New Business Anywhere

What’s going on out there? Self-reinforcing groupthink herds us all. Whether we be Remainers, Brexiteers, Bulls or Bears, the polarizing economic data, distracting high profile brand triumphs and failures and feverish news cycles cloud our thinking. I think the truth is we all crave a little drama. I can’t promise you drama with the Pearlfinders Index, but I can promise you simple facts from a large sample group.

There is a direct correlation between the insights thousands of marketers share with Pearlfinders and Rainmaker during the course of our research, and the eventual outcomes of employing these insights for actual opportunities, pitches and new business wins. This information is predictive. Where then should marketing services providers focus revenue growth ambitions this year? A couple of trends stand out.

First up, the global financial sector – rapidly mutating and more competitive than ever. In 2018, we’ll see start-ups gain prominence as if from nowhere, banks (our money’s on HSBC and Barclays) acquire fintech brands, cryptocurrencies be banned in some countries and go mainstream in others, and a looming Brexit crunch-time fully resolve its impact on marcoms and HR strategy from Wall Street to the City.

But as banks introduce robo-advisors, CMOs from all sectors are concerned that a premature over-reliance on foetal technology such as AI risks eroding consumer trust and authenticity. This shift in sentiment is clear: we’ve identified a 25% uplift in the number of brands seeking to improve ‘consumer trust’ in 2018, and a 28% increase in the number of brands citing ‘authenticity’ as a 2018 marcoms priority. Battle lines are being drawn as digital shops and martech resellers push the potential for greater personalisation and relevance while big idea integrated agencies argue in favour of more meaningful, ‘real’ campaigns, brand advocates and experiences.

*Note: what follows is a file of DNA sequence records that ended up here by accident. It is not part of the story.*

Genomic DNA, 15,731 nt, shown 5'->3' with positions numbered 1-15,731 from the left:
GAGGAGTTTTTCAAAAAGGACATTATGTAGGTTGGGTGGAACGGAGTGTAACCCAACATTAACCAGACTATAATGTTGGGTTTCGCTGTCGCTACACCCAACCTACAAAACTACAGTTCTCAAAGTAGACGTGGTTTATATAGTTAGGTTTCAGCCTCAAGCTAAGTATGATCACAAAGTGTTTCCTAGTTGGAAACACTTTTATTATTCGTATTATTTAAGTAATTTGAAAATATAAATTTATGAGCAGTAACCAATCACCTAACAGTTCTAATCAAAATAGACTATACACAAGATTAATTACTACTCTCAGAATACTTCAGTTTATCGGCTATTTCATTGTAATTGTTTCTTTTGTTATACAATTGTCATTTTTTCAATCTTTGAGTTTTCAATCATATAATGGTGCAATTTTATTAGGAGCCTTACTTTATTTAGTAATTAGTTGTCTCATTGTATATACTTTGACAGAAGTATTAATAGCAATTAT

Kenyon Weston, a small design agency in the north of England’s recent collaboration with Coke’s in-house team on the new visual identity for Diet Coke, is the latest evidence that mega brands needn’t be blind to merit, irrespective of the size and fame of the agency, and even if based thousands of miles away. Design consultants should be cheered by the whale sized uptick in FMCG briefs we uncovered globally in 2017 (+6.7%) and use this opportunity to refresh and restate their offer to brands in the sector – no matter how iconic.

Those alarmed by the mixed bag of results in the UK retail sector should instead home in on the specific marketing challenges that each high-street brand is wrestling with behind the scenes. These may of course be: integrating on and offline customer experience, loyalty, reputation, social content, tech innovation, consumer insight. All desperately needed, but proceed with caution as budgets are neither uniform nor indeed always realistic, and a business case may need to be made to help shape the brief for adequate investment.

With this in mind, you might want to consider supplementing your client list with brands from the less glamorous sectors - engineering, industry, logistics and services. Creatives may sigh, but strong UK manufacturing and services productivity and innovation means work available is more varied, interesting and profitable than ever.

Your competitors may all be casting their rods in the same pond, but new business can be found anywhere and imagination and diversification is the clever play right now.

To download a full copy of the Pearlfinders 2018 Index click here



Anthony Cooper